Its population in 2018 was 1,306,788 [1]

In 2015, 27.48% of its total energy
consumption was renewable [2]

In 2021, its GDP grew by 8.35% [2]

In 2021 it had a negative Current
Account Balance of US$bn 0.41 [3]

Its unemployment rate in 2021 was 6.18% [3]

Its Expenditure on R&D (as a percentage of
GDP) in 2020 was 1.79% [2]

What free trade areas or economic unions is it a member of?

Member of the European Union (EU) since 01/05/2004

Other members:

Austria, Belgium, Bulgaria, Croatia, Cyprus, Czechia, Denmark, Finland, France, Germany, Greece, Hungary, Ireland, Italy, Latvia, Lithuania, Luxembourg, Malta, Netherlands, Poland, Portugal, Romania, Slovakia, Slovenia, Spain, Sweden

What trade deals are there between European Union and other countries and economic unions?

EU - Andorra Customs Union (from 01/01/1991)

European Single Market (SM) (from 01/01/1993)

EU - Sri-Lanka Co-operation and Partnership Agreement (from 01/04/1995)

EU - Türkiye Customs Union (from 31/12/1995)

EU - Faroe Islands Agreement (from 01/01/1997)

EU - Palestinian Authority Interim Association Agreement (from 01/07/1997)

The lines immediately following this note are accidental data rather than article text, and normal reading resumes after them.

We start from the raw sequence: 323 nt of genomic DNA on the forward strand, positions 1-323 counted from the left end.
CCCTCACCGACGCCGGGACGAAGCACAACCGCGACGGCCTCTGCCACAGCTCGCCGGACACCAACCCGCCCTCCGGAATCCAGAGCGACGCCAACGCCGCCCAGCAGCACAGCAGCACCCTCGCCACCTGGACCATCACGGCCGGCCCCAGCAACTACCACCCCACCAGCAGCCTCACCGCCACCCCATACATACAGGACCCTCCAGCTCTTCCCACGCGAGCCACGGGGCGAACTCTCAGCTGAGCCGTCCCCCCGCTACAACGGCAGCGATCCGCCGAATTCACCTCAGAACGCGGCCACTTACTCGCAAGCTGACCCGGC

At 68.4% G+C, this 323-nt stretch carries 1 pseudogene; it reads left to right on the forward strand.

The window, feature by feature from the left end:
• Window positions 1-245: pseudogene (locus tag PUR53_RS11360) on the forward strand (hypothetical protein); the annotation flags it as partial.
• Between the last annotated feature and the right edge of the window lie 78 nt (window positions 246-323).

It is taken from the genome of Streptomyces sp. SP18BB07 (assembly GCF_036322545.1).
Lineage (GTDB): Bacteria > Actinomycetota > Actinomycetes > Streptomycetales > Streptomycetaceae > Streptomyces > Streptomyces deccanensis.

EU - Tunisia Association Agreement (from 01/03/1998)

EU - Armenia Partnership and Cooperation Agreement (from 09/09/1999)

EU - Morocco Association Agreement (from 01/03/2000)

EU - Israel Association Agreement (from 01/06/2000)

EU - Mexico Global Agreement (from 01/10/2000)

EU - San Marino Customs Union (from 01/04/2002)

EU - Jordan Association Agreement (from 01/05/2002)

EU - North Macedonia Stabilisation and Association Agreement (from 01/04/2004)

EU - Pakistan Co-operation agreement (from 29/04/2004)

EU - Egypt Association Agreement (from 01/06/2004)

EU - Chile Association Agreement and Additional Protocol (from 01/03/2005)

EU - Algeria Association Agreement (from 01/09/2005)

EU - Lebanon Association Agreement (from 01/04/2006)

EU - Albania Stabilisation and Association Agreement (from 01/04/2009)

EU - Pacific States Interim EPA (from 20/12/2009)

EU - Montenegro Stabilisation and Association Agreement (from 01/05/2010)

EU - Central America Association Agreement (from 01/08/2013)